Knowing how to sell is not enough

Doing is more important

The Information Age began in the 1970’s and is still going stronger than ever.  So, it would make sense that knowing a lot of information would give someone or a company an advantage.  Not necessarily so says, Pfeffer and Sutton in their 2000 book titled, “The Knowing-Doing Gap”.  A great book on how companies and leaders mismanage, by not turning knowledge into actions.  While this book is written for the leaders of companies, it also applies to the individual, especially the remote salespeople like most of us in agribusiness.  With a home office and a large geography to cover, we have the freedom to choose what we do and where we go every day.  It takes a lot of self-discipline to do what we know we should do and bridge the knowing-doing gap.  See if any of these situations cause you to have your own personal knowing-doing gap in your selling.

To understand this gap, look no further than our own personal habits.  We know how to eat and exercise.  Yet, we eat too much and exercise too little.  We know we shouldn’t talk on the phone and drive.  Yet half the drivers on the highway are talking or texting as they drive.  We know we should pay attention during conference calls.  Yet, we continue to multi-task by checking email or doing paperwork while “listening”.

In sales, the same is true.  We know we will lose customers over time, which means we need to prospect and cold call to grow our territory.  Yet, we continue to find reasons to avoid the uncomfortableness of cold calling.  We find reasons to call on current customers.  Feeling justified that we are doing the right thing, we claim we just need more hours in the day to call on prospects.  In the end, we do what we prioritize.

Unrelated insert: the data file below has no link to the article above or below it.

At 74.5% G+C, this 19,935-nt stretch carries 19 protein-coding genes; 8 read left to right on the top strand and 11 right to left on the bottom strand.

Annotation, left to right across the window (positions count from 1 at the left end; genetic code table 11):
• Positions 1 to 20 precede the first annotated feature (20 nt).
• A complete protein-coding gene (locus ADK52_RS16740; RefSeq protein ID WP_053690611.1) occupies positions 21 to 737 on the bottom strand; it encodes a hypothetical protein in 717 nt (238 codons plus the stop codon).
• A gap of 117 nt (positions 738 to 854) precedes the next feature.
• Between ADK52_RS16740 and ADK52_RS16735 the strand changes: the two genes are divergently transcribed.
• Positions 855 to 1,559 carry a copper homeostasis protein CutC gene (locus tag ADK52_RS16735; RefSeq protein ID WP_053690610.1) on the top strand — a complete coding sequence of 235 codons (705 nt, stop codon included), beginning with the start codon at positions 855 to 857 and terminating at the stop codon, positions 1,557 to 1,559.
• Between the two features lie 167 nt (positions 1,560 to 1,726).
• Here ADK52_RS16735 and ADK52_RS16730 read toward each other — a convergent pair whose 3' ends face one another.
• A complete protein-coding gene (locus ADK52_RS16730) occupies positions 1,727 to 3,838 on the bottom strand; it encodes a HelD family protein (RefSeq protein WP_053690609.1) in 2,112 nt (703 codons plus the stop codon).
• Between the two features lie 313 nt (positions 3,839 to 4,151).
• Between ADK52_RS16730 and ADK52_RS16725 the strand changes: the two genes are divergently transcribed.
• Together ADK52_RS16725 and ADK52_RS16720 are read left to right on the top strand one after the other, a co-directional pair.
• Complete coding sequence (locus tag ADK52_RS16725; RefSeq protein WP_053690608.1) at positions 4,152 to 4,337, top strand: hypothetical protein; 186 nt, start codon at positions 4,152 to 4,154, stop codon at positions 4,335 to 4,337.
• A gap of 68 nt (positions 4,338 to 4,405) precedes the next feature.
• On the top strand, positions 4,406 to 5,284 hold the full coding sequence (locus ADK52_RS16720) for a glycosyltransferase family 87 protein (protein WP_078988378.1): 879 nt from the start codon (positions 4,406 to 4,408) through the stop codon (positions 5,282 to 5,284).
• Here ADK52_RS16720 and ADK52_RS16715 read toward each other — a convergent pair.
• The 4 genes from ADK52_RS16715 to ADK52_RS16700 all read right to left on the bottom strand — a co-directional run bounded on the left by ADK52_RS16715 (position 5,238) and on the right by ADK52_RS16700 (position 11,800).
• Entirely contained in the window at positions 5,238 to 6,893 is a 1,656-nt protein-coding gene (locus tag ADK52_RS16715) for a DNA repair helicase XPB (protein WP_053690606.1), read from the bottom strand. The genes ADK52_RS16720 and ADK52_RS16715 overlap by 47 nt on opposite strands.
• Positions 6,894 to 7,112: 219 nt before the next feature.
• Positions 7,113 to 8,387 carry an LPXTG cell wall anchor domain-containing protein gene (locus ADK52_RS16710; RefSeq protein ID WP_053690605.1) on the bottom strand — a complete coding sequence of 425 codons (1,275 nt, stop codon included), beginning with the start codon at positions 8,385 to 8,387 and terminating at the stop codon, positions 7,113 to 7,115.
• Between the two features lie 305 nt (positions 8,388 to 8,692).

As a sales trainer, I see this every day with selling skills and territory management.  Pre-call planning is one of the first casualties as a salesperson matures in their territory.  “I know this customer.  I just need to stop in and talk for a bit to get him to buy.  I don’t need to spend my time planning a visit,” are the comments I hear.  To be transparent, I had some of those same thoughts myself when on territory.  Ask yourself, “What activities do I know I should do, but don’t?”